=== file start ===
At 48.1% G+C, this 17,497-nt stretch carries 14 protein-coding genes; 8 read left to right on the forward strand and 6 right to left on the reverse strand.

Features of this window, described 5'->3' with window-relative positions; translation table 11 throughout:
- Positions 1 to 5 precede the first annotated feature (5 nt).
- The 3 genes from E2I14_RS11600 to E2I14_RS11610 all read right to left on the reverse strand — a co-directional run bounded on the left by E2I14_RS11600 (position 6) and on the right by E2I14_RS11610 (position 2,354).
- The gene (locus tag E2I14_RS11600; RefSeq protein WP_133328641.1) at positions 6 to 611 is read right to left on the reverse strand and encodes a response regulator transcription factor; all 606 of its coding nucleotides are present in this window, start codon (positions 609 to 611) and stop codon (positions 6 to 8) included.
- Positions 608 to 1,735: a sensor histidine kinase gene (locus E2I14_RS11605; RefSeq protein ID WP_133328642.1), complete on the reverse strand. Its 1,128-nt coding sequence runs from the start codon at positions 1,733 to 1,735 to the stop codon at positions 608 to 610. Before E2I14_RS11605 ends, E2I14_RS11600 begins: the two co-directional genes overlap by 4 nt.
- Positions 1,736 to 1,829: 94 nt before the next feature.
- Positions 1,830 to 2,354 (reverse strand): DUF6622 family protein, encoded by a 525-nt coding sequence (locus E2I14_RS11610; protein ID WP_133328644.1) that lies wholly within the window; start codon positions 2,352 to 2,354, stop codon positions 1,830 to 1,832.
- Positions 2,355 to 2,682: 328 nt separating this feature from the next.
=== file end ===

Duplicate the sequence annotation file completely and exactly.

At 48.1% G+C, this 17,497-nt stretch carries 14 protein-coding genes; 8 read left to right on the forward strand and 6 right to left on the reverse strand.

Features of this window, described 5'->3' with window-relative positions; translation table 11 throughout:
- Positions 1 to 5 precede the first annotated feature (5 nt).
- The 3 genes from E2I14_RS11600 to E2I14_RS11610 all read right to left on the reverse strand — a co-directional run bounded on the left by E2I14_RS11600 (position 6) and on the right by E2I14_RS11610 (position 2,354).
- The gene (locus tag E2I14_RS11600; RefSeq protein WP_133328641.1) at positions 6 to 611 is read right to left on the reverse strand and encodes a response regulator transcription factor; all 606 of its coding nucleotides are present in this window, start codon (positions 609 to 611) and stop codon (positions 6 to 8) included.
- Positions 608 to 1,735: a sensor histidine kinase gene (locus E2I14_RS11605; RefSeq protein ID WP_133328642.1), complete on the reverse strand. Its 1,128-nt coding sequence runs from the start codon at positions 1,733 to 1,735 to the stop codon at positions 608 to 610. Before E2I14_RS11605 ends, E2I14_RS11600 begins: the two co-directional genes overlap by 4 nt.
- Positions 1,736 to 1,829: 94 nt before the next feature.
- Positions 1,830 to 2,354 (reverse strand): DUF6622 family protein, encoded by a 525-nt coding sequence (locus E2I14_RS11610; protein ID WP_133328644.1) that lies wholly within the window; start codon positions 2,352 to 2,354, stop codon positions 1,830 to 1,832.
- Positions 2,355 to 2,682: 328 nt separating this feature from the next.